Keir Starmer, the Labour leader, backed a call for a change in the law and the education secretary, Gillian Keegan, said the issue “does need to be debated”. The last parliamentary vote on legalising assisted dying, in 2015, was defeated by 330 to 118, but many more MPs are now thought to be in favour.

Opinion polls have shown that between 73% and 84% of the public support legalisation within strict guidelines. Between 1998 and 2022, 531 Britons travelled to Dignitas in Switzerland for an assisted death, the report says.

It is not illegal for a British citizen to travel abroad for an assisted death but anyone accompanying or helping the person may be subject to investigation and prosecution.

One woman who accompanied her mother to Dignitas said she was investigated by police for two years before the Crown Prosecution Service (CPS) said there was no public interest in proceeding.

“In the meantime they had looked at my bank account, they had taken witness statements from people that we loved, who loved my mum, they had taken equipment from me,” the woman said. “My reputation, I felt, was in serious jeopardy. It drove my sister almost to the brink of suicide … It cost us thousands and thousands of pounds in legal fees to defend ourselves.”

CPS guidance issued in 2014 states that any prosecution must be in the public interest. Starmer, who was the head of the CPS at the time, said he was “unlikely to prosecute those motivated by compassion who help a relative or close friend” with a “clear, settled and informed” wish to die.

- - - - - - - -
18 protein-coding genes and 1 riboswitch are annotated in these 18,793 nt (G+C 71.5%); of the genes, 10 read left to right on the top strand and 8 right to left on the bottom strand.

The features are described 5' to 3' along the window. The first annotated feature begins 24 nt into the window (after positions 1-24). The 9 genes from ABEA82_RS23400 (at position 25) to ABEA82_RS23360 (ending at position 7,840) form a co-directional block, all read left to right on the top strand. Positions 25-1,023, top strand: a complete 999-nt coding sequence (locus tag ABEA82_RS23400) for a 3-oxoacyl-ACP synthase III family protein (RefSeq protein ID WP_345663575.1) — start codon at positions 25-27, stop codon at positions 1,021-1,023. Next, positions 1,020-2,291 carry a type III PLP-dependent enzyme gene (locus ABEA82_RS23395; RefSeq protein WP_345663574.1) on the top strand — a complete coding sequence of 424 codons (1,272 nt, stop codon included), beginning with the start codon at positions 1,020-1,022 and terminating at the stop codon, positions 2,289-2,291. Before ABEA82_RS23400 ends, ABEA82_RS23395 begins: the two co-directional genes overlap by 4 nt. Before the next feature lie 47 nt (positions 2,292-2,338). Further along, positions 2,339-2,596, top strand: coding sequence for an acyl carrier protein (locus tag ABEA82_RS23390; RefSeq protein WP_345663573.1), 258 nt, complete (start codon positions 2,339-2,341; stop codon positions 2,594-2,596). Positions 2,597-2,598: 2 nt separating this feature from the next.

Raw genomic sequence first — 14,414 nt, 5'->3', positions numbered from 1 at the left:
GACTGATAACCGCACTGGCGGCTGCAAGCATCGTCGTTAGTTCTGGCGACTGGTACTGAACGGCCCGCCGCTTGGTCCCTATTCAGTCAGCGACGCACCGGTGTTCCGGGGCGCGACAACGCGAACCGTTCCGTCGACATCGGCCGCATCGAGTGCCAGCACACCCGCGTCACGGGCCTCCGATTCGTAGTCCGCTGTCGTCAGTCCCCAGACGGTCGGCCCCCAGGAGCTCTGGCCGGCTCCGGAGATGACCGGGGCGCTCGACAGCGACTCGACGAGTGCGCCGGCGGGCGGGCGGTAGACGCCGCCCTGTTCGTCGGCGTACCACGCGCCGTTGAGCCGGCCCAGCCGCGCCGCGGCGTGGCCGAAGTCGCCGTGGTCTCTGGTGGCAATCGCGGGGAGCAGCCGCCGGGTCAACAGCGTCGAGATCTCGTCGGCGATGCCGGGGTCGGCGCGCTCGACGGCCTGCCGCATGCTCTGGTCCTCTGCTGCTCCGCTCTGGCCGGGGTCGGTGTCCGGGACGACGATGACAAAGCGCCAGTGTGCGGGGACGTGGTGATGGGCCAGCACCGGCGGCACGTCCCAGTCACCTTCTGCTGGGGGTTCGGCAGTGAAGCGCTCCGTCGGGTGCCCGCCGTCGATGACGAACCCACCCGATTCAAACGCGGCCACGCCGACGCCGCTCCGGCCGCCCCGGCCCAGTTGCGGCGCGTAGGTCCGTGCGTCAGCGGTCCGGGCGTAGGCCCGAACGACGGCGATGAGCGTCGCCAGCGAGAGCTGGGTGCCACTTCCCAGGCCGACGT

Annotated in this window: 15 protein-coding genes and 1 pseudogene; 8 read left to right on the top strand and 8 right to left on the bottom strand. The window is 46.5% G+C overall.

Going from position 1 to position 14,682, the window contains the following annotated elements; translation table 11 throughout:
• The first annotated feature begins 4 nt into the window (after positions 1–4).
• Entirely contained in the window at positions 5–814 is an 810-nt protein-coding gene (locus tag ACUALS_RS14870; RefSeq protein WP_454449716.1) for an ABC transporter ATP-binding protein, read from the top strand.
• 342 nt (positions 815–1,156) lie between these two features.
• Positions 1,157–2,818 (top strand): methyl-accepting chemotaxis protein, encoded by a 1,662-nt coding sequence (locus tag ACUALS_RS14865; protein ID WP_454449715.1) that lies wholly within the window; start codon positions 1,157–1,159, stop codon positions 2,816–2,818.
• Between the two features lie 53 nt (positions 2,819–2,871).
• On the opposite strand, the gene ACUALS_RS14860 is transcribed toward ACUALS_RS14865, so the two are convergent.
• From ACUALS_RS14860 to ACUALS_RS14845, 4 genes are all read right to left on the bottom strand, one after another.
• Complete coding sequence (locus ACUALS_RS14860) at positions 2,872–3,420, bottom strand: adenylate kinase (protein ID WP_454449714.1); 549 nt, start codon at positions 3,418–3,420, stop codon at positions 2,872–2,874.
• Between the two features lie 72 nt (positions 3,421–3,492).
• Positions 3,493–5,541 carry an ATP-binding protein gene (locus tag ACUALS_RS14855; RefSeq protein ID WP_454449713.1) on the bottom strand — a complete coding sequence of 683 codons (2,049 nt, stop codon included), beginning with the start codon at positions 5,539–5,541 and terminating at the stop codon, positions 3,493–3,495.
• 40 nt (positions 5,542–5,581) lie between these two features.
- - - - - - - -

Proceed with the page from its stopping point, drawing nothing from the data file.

Of 182 cases referred to the CPS between April 2009 and March 2023, 125 were not proceeded with and 35 were withdrawn by police, the report says.

The government said it had a “neutral stance on whether to bring in legislation” to allow assisted dying. Helen Whately, the minister for social care, told the committee: “Should the will of parliament change, the government will not stand in its way, but parliament needs to take that step.”

Jersey is expected to move ahead with a draft law after a citizen’s jury overwhelmingly backed assisted dying for adult residents with a terminal illness or who are experiencing unbearable suffering. The process would take 12-18 months, with a further 18 months before the law could come into effect.

The Isle of Man parliament backed a proposal in October to allow terminally ill, mentally competent adult residents to choose an assisted death. The bill is at the committee stage.

In Scotland, a bill proposing the legalisation of assisted dying is expected to be introduced for debate in the devolved parliament this year.

The committee examined the record of 17 jurisdictions around the world where assisted dying is legal for a person who is terminally ill. They include a number of US and Australian states, Canada and several European countries. It found cases of assisted dying “had increased in every jurisdiction” but this “need not be seen as a negative, but could instead be seen as a sign of increased access”.

The report says: “The UK has long been a world leader in palliative and end-of-life care, but access to and provision of palliative and end of life care is patchy. The government must ensure universal coverage of palliative and end-of-life services, including hospice care at home.

“It is important that everyone is able to choose what type of support they need at the end of their life and that their advanced care plan is honoured where possible.”